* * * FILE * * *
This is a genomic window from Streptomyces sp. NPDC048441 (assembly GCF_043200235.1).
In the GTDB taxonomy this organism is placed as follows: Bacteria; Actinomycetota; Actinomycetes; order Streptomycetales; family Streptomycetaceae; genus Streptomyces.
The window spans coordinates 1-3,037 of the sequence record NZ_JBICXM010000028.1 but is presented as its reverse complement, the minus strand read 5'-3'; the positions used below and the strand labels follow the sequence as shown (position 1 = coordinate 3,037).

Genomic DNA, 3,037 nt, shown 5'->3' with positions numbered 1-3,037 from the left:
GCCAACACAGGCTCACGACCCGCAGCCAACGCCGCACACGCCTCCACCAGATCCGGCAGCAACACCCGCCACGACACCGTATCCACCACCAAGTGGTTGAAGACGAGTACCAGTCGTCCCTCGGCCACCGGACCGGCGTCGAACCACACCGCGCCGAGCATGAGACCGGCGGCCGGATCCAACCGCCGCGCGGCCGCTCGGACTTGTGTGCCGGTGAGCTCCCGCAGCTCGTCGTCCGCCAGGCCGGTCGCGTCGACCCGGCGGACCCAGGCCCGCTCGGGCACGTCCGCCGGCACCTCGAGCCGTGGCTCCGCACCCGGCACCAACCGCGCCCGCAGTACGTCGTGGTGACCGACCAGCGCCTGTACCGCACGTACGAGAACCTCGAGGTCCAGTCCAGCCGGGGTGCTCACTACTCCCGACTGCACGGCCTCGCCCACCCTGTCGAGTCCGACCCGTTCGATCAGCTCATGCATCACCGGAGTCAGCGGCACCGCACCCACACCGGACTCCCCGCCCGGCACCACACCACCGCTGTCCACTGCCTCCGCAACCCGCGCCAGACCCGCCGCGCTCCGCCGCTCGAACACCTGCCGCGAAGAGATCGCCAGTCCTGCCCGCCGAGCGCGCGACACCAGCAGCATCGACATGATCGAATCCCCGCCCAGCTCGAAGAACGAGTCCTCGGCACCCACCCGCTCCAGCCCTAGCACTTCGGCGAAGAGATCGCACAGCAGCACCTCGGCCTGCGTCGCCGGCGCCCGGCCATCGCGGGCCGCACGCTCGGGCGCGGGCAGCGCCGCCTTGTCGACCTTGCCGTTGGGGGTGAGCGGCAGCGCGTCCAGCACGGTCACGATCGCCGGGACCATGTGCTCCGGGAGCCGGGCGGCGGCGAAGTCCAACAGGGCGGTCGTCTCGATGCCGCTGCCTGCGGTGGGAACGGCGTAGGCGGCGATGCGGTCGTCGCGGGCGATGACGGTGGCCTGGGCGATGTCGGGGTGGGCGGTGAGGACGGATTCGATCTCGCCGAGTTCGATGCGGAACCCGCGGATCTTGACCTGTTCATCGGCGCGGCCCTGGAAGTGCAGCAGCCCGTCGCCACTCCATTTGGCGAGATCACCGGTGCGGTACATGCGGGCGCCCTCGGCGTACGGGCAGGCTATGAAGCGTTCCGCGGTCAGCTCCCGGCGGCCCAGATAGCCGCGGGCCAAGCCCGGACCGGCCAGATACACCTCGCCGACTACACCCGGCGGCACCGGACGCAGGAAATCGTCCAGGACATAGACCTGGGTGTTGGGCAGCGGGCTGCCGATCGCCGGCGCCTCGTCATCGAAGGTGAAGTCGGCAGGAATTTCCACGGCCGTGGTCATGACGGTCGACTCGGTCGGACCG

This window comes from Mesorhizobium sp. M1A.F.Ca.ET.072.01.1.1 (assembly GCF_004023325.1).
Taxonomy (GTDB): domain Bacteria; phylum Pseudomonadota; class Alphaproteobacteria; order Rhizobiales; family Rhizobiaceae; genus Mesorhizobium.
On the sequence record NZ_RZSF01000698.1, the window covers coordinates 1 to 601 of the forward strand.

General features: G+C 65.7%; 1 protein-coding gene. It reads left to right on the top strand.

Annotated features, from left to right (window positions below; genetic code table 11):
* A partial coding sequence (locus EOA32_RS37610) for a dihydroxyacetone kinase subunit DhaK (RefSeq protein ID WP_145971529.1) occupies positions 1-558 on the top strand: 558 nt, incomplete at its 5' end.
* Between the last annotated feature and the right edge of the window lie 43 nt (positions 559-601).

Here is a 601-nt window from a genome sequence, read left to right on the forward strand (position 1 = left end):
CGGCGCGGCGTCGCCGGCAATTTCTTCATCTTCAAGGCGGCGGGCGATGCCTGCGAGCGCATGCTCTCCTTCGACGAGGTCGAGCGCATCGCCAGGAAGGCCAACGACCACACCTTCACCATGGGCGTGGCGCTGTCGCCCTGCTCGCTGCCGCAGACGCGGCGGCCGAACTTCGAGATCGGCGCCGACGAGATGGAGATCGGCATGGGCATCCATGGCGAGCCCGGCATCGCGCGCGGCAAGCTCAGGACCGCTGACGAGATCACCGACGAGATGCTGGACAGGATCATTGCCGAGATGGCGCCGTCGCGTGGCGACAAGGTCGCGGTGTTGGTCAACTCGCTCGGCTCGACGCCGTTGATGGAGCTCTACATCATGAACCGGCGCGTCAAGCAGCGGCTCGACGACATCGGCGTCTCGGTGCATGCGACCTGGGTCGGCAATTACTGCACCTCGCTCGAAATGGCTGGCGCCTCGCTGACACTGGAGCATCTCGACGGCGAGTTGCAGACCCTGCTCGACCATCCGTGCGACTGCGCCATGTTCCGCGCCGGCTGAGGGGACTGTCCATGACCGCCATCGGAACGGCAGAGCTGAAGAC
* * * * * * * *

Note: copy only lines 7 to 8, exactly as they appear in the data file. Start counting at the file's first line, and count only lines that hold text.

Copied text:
Taxonomy (GTDB): domain Bacteria; phylum Pseudomonadota; class Alphaproteobacteria; order Rhizobiales; family Rhizobiaceae; genus Mesorhizobium.
On the sequence record NZ_RZSF01000698.1, the window covers coordinates 1 to 601 of the forward strand.